Experimental Setup

The experiment comprises of two detectors; a near detector located at Fermilab, Illinois and a far detector situated at the Sanford Underground Research Facility, South Dakota which will observe the neutrinos produced at Fermilab.

An intense beam of trillions of neutrinos will be fired over a distance of 1,300 km through the Earth’s crust from a production facility near Fermilab, which gives ample distance for the neutrino flavours to oscillate. These neutrinos then reach a large volume of liquefied argon, a noble gas, at the far detector in South Dakota.

Map illustrating the distance between the production facility near Fermilab and the far detector at Stanford.

How does the far detector work?

Tracks of electrons and positrons in the Big European Bubble Chamber (BEBC) at CERN.

The far detector consists of four 10 kton liquid-argon time projection chambers  (LAr-TPCs) which are very large with each chamber being approximately 62 × 15 × 14 m. Using LAr-TPCs allows 3D bubble-chamber-like imaging of neutrino interactions (or proton decay) in the vast volume of the detector.

LAr-TPCs are the main component of the far detector. They are a type of Time Projection Chamber (which refers to the “TPC” in Lar-TPC). It is a type of particle detector that uses a combination of electric and magnetic fields together with a volume of gas or liquid that can be ionised to perform a 3-D reconstruction of particle trajectories or interactions. The LAr-TPCs consist of a steel frame and layers of thin wires in different orientations. The basic principle is that of an ionisation chamber, in which incident charged particles ionise (where a charged particle “knocks out” one or more electrons of atoms in a medium, creating ions) a volume of gas/liquid where the resultant positive ions move towards a cathode (the wires) and the dissociated electrons move towards the anode (the frame). This generates an ionization current which can be measured by an electrometer circuit, which is capable of measuring very small output currents in the regions of femtoamperes (a billionth of a millionth of an ampere) to picoamperes (one millionth of one millionth of an ampere). 

Argon’s full outer shell configuration

The medium to be ionised chosen to fill for the LAr-TPCs is liquid argon (where the “LAr” part comes from) as it is a noble gas, meaning it has closed electron shells. This means that the dissociated electrons will not re-join atoms in the medium as they travel towards the anode as there are no free positions for them in the electron shells. Argon also releases a number of scintillation photons (also known as light) when it is interacted with by a charged particle and these photons are proportional to the energy deposited in the argon by the interacting particle. Liquid argon is relatively cheap, making filling the large APA structures more economically feasible. Additionally, liquid argon is approximately 1000x more dense than the gas used in the first TPC design (read more about the origin of the TPC here), which results in an increased chance of particles interacting within the detector by a factor of 1000x. As the particles are so unfathomably small, this is very important to consider otherwise we wouldn’t observe any interactions, as the particles would miss each other!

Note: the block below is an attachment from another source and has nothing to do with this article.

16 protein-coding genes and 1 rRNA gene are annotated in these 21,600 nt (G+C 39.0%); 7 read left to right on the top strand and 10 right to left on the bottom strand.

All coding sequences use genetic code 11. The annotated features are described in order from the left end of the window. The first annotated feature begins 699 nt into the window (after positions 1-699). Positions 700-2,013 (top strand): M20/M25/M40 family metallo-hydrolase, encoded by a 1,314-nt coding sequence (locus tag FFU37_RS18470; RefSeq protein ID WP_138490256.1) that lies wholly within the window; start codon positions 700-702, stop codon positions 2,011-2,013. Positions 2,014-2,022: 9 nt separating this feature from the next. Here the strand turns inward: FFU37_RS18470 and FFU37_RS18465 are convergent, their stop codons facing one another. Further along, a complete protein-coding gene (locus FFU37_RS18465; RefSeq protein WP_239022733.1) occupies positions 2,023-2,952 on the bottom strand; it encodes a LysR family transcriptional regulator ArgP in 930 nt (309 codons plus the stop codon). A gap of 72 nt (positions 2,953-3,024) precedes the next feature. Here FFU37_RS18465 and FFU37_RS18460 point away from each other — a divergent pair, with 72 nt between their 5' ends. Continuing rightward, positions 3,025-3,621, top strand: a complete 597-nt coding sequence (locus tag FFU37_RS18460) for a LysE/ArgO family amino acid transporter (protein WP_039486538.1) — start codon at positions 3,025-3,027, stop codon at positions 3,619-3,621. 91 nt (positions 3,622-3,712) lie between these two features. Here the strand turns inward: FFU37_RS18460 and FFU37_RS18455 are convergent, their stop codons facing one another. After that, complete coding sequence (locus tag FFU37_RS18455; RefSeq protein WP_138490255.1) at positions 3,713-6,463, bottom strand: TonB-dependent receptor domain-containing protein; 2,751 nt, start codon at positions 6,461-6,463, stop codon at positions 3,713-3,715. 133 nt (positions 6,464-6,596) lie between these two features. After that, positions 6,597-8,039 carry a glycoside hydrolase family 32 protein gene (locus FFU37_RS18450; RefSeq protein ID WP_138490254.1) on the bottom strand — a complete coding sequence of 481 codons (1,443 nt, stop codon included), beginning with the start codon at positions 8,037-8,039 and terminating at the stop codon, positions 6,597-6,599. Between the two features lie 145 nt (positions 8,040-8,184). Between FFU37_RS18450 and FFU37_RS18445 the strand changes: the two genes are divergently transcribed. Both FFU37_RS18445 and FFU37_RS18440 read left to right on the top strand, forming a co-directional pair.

This design of a ionisation chamber initially appears to be flawed however as the essential ingredient, a charged particle, seems to be missing – neutrinos aren’t charged! However neutrinos interact with some forms of matter and create charged particles such as muons, and it is these that can be detected. Therefore neutrinos are inherently elusive as they can only be inferred as opposed to being directly detected. The diagram below shows a simplified image of how the detector at LHC in Switzerland is not able to directly detect neutrinos although it is able to detect other particles.

Charged particles – electrons, protons and muons – leave traces through ionisation. The energy of neutrons is measured indirectly: neutrons transfer their energy to protons, and these protons are then detected. Neutrinos leave no trace in the detector.

How does the near detector work?

The near detector, which is being designed by collaborators in India, is comprised of a straw tube tracking detector and an electromagnetic calorimeter placed inside of a 0.4 T dipole magnet (400x stronger than the average fridge magnet!) which enables the tracking of particles.

Diagram of the near detector. Components will be surrounded by a dipole magnet, shown here in green.

A straw tube tracking detector is a type of gaseous ionisation detector and the basic principle of detection is the same as the ionisation chamber described above. It is composed of a hollow tube with a wire running alone the centre and a gas which becomes ionised when a particle passes through. Similar to above, a potential difference is maintained between the wire and the walls of the tube, in order to attract the ions and electrons in different directions. This difference in charge produces a current, which indicates that a particle entered the detector medium.

An electromagnetic calorimeter is an experimental piece of apparatus used in order to measure the energy of particles entering the detector. It will enable scientists to further study the behaviour and properties of these particles.

How exactly are neutrinos detected in LAr-TPCs?

Are there other neutrino detectors?

Yes! There are several neutrino detectors around the world, take a look at the image below to find out more about them.

Different neutrino detectors around the world.